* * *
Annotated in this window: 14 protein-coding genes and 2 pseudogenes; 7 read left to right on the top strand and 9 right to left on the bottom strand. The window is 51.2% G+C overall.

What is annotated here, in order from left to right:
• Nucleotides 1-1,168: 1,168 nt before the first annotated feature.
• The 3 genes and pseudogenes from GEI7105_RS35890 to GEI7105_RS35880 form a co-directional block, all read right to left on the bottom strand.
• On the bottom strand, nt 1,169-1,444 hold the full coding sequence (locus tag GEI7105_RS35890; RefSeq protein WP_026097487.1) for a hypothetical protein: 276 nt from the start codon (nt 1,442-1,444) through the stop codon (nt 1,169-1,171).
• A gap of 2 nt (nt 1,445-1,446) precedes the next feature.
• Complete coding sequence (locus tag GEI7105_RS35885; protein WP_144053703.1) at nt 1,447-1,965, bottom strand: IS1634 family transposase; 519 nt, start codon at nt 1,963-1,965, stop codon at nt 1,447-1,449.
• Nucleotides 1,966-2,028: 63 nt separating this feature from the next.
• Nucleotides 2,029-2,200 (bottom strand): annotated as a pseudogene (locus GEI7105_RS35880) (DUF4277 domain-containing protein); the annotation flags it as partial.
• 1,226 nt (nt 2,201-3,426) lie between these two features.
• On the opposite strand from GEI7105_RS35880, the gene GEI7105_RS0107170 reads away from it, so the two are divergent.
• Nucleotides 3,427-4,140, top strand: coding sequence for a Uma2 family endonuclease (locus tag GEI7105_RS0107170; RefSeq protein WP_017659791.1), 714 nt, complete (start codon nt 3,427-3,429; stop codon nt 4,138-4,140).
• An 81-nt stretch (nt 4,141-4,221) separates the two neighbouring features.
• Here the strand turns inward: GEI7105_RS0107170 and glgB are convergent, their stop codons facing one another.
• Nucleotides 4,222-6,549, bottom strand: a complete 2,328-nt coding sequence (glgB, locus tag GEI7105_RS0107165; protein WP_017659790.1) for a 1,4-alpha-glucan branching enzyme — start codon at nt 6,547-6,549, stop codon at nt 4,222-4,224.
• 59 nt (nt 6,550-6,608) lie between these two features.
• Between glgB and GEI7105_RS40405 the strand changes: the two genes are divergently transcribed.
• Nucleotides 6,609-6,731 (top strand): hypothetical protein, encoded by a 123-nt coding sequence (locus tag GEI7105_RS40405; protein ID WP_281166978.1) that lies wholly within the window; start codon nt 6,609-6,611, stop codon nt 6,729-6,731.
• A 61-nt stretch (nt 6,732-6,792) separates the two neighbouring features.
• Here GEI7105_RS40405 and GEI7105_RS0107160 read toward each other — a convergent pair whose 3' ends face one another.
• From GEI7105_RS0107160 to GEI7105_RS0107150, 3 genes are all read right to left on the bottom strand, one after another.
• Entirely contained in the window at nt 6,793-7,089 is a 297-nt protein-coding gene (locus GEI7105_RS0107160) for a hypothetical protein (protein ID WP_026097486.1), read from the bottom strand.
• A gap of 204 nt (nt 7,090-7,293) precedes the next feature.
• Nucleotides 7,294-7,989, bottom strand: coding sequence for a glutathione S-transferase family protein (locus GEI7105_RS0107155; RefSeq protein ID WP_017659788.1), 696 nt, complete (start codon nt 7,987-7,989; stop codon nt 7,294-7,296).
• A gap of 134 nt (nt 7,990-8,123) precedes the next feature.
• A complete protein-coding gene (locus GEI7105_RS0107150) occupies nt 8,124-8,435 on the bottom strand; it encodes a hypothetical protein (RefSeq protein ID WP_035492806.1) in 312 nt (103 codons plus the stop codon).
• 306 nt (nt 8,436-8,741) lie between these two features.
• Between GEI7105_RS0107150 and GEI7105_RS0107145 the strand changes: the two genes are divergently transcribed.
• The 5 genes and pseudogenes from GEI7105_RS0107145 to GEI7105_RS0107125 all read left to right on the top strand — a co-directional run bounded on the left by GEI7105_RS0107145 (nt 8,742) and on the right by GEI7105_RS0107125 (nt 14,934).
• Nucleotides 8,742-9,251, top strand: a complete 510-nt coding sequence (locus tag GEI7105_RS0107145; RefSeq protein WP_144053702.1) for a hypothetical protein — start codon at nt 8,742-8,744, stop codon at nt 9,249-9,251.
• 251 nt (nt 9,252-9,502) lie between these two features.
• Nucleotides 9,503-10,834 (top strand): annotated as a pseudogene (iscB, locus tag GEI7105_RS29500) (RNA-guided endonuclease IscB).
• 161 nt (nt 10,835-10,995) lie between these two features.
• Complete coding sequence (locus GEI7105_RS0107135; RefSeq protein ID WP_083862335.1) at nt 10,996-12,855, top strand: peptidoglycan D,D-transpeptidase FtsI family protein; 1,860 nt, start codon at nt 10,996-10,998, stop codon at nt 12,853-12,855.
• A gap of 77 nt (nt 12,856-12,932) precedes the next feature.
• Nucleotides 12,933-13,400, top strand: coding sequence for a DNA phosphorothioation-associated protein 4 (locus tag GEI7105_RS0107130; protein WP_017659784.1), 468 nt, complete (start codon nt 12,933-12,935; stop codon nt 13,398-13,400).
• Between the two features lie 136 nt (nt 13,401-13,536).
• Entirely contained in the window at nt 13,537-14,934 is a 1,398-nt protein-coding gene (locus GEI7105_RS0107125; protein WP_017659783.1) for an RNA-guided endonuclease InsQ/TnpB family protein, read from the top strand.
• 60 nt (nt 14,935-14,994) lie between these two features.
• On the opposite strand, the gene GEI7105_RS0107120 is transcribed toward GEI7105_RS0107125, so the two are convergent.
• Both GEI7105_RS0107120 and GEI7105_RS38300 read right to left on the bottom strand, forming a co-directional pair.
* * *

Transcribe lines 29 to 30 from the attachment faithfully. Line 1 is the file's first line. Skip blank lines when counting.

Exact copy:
• The 5 genes and pseudogenes from GEI7105_RS0107145 to GEI7105_RS0107125 all read left to right on the top strand — a co-directional run bounded on the left by GEI7105_RS0107145 (nt 8,742) and on the right by GEI7105_RS0107125 (nt 14,934).
• Nucleotides 8,742-9,251, top strand: a complete 510-nt coding sequence (locus tag GEI7105_RS0107145; RefSeq protein WP_144053702.1) for a hypothetical protein — start codon at nt 8,742-8,744, stop codon at nt 9,249-9,251.